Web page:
Adaptability, Resilience and Resourcefulness: What I learned from my small kitchen…

by | Oct 27, 2020 | Coaching, Reflections

Anyone who has lived in or visited a New York City apartment knows the kitchen is usually the size of a tiny box. I remember moving into my cozy dwelling and appraising my new kitchen, thinking, “how the hell am I supposed to cook in here?”  The first few weeks navigating my new kitchen were a joke. I didn’t have enough space. Where was I supposed to put my cutting boards? Where was I going to do my food prep? Nothing fit anywhere. The toaster I had in my house dwarfed my tiny countertops. I felt out-of-place cooking in my new apartment.

Fast forward a few years. One morning, while standing in my kitchen pouring my coffee, I got the brilliant idea to move my toaster from one counter to the other; allowing more surface area for food prep. I was excited! More space! However, shortly after I implemented my stroke of genius, I realized I was not using my newly created space. I was still balancing my cutting board and various plates and bowls on the small ledge in front of my sink—a trick I had developed when I first moved in and was trying to figure out how to cook in my box. It also occurred to me that I had learned to use every spare inch of my space in ways I never would have imagined.

You may be wondering why in the world I’m telling you all of this. Stay with me.

I had an epiphany. What started out as weird, new, uncomfortable and sometimes frustrating, became familiar, comfortable and routine. I had adapted. It was almost second nature. I didn’t even have to think about it. I became quite skilled and agile at using that tiny (and precarious) space on my ledge. I found comfort in what was once new; and it now felt weird to stray from my “system” and use the new space I created, even though, arguably, it would make food prep easier (and safer).

I felt this way when I was laid off and starting a new business. Figuring out what I didn’t know.  Getting better at things I never did before. Assessing who to ask for help, and where I needed the help. I still feel this way as a business owner. It’s a whole new world, and I’ve learned even in our darkest hours, we are incredibly adaptable, resilient and resourceful creatures who eventually find our own solutions; whether the problems are in our kitchen, in our careers, or elsewhere in our lives. 

Maybe you are struggling with professional or personal changes that are creating discomfort or hardship for you. You might be longing for what was, or struggling to figure out how to adapt to your new circumstances. Many of my clients are in this situation, and it’s no surprise. These are tough times and there is plenty of uncertainty to go around.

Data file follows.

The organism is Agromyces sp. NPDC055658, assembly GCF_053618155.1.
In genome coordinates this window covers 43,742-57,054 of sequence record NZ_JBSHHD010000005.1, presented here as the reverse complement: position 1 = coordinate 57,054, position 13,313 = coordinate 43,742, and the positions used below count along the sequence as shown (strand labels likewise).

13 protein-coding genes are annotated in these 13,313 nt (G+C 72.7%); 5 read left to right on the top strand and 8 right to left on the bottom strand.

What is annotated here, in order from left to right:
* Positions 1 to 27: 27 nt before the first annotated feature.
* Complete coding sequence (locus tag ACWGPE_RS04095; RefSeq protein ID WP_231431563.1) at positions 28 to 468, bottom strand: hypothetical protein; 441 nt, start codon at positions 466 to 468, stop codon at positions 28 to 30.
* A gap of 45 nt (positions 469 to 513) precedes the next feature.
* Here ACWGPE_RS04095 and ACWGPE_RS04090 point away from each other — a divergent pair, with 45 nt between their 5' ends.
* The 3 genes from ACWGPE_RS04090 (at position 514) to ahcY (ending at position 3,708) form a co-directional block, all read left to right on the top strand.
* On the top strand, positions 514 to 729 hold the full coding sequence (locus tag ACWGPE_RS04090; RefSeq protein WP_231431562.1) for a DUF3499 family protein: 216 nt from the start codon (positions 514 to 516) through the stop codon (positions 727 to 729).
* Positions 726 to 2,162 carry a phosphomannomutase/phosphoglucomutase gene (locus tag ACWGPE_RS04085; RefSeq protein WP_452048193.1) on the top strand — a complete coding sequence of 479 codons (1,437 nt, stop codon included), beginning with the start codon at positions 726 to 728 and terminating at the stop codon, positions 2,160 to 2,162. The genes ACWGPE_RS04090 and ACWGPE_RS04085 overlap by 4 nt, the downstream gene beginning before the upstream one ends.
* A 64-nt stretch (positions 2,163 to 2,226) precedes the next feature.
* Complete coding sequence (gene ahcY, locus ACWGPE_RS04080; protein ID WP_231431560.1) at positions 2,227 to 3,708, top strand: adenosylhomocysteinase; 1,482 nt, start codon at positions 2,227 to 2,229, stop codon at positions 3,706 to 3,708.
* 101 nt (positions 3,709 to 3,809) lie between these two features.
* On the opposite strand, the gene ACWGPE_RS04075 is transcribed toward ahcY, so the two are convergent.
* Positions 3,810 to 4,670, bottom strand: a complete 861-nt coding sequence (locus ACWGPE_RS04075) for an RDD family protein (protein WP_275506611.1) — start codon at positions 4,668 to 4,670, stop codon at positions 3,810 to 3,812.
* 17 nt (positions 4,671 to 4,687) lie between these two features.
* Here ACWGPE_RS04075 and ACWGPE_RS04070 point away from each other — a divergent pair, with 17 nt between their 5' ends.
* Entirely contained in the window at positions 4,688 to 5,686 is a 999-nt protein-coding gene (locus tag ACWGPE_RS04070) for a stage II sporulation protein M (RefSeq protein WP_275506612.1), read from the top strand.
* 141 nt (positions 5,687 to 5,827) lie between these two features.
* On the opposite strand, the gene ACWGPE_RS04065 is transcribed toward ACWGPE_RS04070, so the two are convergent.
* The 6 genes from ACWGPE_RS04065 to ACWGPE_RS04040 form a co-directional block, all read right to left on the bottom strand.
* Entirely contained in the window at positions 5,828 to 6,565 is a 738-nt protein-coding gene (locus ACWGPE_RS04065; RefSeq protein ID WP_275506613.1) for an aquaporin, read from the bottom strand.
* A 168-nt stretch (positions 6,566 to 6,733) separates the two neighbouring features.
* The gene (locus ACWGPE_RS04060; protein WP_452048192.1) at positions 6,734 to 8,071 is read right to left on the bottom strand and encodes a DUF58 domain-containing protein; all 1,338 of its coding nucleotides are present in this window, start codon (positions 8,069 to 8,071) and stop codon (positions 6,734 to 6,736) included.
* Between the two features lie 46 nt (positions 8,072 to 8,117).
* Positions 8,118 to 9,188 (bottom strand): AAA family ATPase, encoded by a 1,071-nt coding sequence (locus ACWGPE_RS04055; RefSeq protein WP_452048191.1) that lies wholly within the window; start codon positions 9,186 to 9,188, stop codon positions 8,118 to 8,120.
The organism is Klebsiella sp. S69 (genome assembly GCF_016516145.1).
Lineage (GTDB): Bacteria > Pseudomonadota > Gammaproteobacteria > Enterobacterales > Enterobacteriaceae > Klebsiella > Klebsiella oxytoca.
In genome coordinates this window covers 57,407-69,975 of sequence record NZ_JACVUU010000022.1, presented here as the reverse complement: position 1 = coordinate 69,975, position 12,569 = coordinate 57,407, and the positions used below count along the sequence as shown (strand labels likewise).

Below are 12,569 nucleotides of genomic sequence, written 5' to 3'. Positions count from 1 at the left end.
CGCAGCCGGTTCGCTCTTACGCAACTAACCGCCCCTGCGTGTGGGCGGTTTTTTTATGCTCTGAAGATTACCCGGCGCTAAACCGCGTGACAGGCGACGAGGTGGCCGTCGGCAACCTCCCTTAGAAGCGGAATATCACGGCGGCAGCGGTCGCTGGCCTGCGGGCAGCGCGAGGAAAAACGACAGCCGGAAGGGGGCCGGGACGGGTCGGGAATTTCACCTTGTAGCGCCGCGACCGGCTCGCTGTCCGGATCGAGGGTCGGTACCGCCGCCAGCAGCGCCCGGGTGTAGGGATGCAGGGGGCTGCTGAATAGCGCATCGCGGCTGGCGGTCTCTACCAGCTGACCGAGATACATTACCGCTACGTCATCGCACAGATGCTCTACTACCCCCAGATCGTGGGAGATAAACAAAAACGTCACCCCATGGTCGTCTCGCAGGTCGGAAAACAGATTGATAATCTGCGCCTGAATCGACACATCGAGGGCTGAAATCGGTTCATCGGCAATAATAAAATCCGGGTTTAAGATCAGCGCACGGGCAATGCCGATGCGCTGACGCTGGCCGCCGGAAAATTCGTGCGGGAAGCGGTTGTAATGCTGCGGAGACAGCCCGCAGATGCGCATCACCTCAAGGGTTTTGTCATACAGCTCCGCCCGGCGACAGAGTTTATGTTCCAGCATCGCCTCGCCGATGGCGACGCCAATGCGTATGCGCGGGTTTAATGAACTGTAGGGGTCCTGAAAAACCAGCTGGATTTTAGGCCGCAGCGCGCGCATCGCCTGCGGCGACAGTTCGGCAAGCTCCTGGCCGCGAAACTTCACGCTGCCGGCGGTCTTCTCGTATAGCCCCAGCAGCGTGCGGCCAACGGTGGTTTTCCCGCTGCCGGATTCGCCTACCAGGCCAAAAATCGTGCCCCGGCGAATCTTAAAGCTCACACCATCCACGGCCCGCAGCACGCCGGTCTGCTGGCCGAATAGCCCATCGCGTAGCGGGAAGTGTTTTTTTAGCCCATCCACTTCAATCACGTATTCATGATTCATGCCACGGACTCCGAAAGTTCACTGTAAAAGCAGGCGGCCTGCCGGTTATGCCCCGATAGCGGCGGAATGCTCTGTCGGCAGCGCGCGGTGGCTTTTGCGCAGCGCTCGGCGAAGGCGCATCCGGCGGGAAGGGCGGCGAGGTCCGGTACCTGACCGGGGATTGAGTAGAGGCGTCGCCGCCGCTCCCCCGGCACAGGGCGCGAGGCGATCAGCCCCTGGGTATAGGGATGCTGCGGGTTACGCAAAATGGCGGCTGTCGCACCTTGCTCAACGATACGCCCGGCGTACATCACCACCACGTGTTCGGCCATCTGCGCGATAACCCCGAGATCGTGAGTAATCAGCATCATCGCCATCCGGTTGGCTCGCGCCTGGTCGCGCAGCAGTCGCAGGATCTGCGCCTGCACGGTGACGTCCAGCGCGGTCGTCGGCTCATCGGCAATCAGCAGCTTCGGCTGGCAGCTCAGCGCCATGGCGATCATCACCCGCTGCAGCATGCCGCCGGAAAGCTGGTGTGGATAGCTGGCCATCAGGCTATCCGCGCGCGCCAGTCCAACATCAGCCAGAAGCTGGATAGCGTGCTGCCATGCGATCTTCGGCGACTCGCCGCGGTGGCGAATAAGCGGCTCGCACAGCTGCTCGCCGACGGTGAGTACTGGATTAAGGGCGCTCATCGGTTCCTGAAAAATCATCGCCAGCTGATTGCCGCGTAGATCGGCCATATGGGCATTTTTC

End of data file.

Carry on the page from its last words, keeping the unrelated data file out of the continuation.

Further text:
Here is a framework I use to help my clients when they are struggling to adapt to something new; especially when the change is not by choice, and it looks to be more permanent than temporary:

  1. Think back.  Think about a time when you successfully faced something new. How did it feel at the beginning? How did it feel moving toward proficiency? What did you learn?
  2. Think about a time when you drove to a new place and had to use GPS or directions to get there. How did it feel at first? Was it uncomfortable? Maybe you even made a few wrong turns, or the GPS got you lost (been there, done that). After you drove there a few times, how was it different? Perhaps you found a landmark to guide you; or a short cut which shaved time off.
  3. Visualize yourself in the future. Picture yourself six months from now. What do you want that picture to look like? List out all of the possibilities. Nothing is off the table. Even if it seems silly, or crazy, write it down. How will you achieve your vision? What help do you need to get there?

I encourage you to look for the opportunities in front of you.  Do what you have to in order to adapt to your new situation or discover your new path. If I can help you, please message me here, or contact me at

Photo credit: Jen Theodore via

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Nancy Jacoby,

Nancy is a registered nurse, recovering hospital administrator and ICF certified coach and consultant. She leads individuals, teams and organizations in growth, development and process improvement to yield sustained change and desired outcomes. 

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Nancy Jacoby, RN, MBA, MHSA, FACHE, ACC  |  212.779.2049  |  Connect on LinkedIn

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